Killerton Estate in Devon walked away with the top Overall Drinks Award at the National Trust’s annual Fine Farm Produce Awards, presented at BBC Countryfile Live in the grounds of Blenheim Palace.

The estate was presented with the prestigious award for its medium sparkling cider. Completely hand-picked, this medium cider scored most highly for its full-flavoured, complex character with notes of toffee apple and subtle smokiness.

Killerton’s 50 acres of orchards are home to over 100 traditional apple varieties including the oddly named Slack-ma-girdle and Hangy Down varieties, with some trees over a century old. Managed naturally, these diverse orchards are a real haven for wildlife and the estate team are passionate about maintaining the trees for their botanical and historic interest, as well as for their harvest.

“Harvesting the apples is a real community effort, with local people, Trust staff and volunteers all getting involved,” said Fi Hailstone, Killerton produce ranger. “The apples are collected by hand and then crushed on site using a 200-year-old traditional cider press.

“Killerton cider is created through a passion to manage the countryside in a sustainable way. Traditional orchards are important for biodiversity and are more generally a really beautiful place to spend time. Any profits from sales go straight back into the conservation work at Killerton, helping us to plant lost orchards and to look after the current ones, for everyone to enjoy.”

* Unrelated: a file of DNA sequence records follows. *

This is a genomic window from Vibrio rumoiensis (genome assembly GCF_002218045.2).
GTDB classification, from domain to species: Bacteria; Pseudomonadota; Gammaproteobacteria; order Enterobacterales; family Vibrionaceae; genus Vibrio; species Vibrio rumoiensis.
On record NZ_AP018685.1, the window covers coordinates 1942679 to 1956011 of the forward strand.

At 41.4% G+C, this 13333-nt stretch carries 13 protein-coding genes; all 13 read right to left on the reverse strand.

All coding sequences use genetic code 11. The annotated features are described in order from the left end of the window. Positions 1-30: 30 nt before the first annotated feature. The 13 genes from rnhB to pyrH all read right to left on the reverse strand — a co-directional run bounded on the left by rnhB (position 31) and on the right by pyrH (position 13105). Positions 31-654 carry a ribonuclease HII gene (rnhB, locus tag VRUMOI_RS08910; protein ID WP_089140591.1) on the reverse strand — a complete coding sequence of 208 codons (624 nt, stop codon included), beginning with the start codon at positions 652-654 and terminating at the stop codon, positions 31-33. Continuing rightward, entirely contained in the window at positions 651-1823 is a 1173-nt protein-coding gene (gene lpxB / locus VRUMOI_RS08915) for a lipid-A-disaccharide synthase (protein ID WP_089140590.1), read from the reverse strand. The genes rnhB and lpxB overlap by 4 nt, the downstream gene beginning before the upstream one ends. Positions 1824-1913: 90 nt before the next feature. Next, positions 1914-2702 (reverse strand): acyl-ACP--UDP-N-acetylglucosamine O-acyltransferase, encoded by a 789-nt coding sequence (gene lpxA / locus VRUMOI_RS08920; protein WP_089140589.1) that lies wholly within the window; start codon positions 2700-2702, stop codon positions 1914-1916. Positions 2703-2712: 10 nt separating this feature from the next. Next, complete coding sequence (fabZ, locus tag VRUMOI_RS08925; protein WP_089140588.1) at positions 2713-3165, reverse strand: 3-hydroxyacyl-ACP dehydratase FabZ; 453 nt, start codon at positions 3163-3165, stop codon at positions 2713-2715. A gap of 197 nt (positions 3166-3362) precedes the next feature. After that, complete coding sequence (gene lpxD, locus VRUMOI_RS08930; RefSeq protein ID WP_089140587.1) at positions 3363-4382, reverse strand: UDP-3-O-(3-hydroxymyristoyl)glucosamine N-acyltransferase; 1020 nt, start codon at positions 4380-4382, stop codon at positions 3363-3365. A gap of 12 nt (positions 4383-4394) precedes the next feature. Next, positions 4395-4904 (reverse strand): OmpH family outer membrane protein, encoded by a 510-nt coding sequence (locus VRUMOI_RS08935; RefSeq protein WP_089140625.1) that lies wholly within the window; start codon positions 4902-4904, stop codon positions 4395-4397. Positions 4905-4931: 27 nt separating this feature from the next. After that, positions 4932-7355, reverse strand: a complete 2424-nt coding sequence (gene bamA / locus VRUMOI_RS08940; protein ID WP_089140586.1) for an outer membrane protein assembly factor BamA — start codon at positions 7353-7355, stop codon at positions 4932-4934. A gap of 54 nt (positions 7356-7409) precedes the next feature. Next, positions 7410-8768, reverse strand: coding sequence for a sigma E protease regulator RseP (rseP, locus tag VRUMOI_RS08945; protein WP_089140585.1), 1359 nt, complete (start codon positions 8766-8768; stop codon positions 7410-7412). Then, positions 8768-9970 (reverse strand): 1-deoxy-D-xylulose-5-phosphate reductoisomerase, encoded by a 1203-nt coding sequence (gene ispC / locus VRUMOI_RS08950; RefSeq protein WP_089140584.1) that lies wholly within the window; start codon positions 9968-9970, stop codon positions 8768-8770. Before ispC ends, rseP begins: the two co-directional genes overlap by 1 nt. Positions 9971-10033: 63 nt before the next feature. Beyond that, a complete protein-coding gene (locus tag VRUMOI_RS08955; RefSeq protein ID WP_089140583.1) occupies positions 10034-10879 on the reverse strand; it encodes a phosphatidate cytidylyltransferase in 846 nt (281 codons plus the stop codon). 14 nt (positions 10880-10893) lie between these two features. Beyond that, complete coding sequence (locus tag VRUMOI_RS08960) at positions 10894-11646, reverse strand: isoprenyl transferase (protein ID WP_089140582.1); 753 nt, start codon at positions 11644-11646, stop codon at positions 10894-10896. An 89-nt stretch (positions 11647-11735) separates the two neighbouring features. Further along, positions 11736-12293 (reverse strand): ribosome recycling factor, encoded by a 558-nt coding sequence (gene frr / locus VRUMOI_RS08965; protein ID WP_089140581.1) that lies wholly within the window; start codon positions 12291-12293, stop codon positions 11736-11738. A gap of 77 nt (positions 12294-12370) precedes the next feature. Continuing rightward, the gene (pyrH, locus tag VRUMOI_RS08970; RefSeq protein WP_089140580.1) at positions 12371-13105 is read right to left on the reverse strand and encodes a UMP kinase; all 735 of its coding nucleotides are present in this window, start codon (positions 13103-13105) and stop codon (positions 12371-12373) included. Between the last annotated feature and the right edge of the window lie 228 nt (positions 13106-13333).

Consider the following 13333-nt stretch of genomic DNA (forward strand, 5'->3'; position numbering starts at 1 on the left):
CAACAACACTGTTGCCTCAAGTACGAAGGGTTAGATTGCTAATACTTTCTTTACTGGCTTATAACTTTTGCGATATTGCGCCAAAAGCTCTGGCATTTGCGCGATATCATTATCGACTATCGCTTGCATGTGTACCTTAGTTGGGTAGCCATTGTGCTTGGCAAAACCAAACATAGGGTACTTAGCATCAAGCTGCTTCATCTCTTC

Rob Macklin, the National Trust’s head of food and farming, added: “The twelfth year of these awards has once again excelled. The standard of products remains incredibly high.

“Over the years, it has been a pleasure for the judges to see how producers associated with National Trust land (and coast) have improved and maintained their attention to standards of production, packaging, presentation and of course taste. Successfully adding value to food and drink is not easy – these awards signal some of the very best.

“Among the winners in food and drink categories, we have also made a special award to the farmers making greatest achievements with regard to farming with nature as judged by our food and farming team.”

Conygree Farm, part of the Sherborne Park Estate in Gloucestershire, won the top Farming with Nature award, among a total of 12 awards taken away by south west places and products. Trust food and farming advisors across the country felt that Conygree Farm’s Mel and Jonty Brunyee have shown the greatest commitment to managing and restoring habitats, demonstrating best practice with soil and water and promoting farming and nature conservation. Alongside producing traditional Hereford cattle and rare breed Cotswold sheep, they have reverted 100 acres of former arable land to herb-rich grassland and created field margins with a wide variety of nectar-rich plants to attract pollinators and support farmland wildlife including birds such as corn buntings, lapwings and skylarks.

Mel and Jonty said: “The way we farm, with nature at the heart of all we do, can be hard but also very rewarding. We’re creating a range of diverse wildlife habitats that are full of colour and life, rebuilding soil and producing a very tasty rare breed pasture-fed meat.

“Farming with nature has to be in your heart but it’s always tempting to push the farm harder, tidy up fallow areas and scrubby corners, and swap native flowers for more productive grasses.”

In total 21 producers were recognised for 33 fantastic food, drink and countryside products, ranging from spring lamb and organic flour to dressed crab and sparkling cider.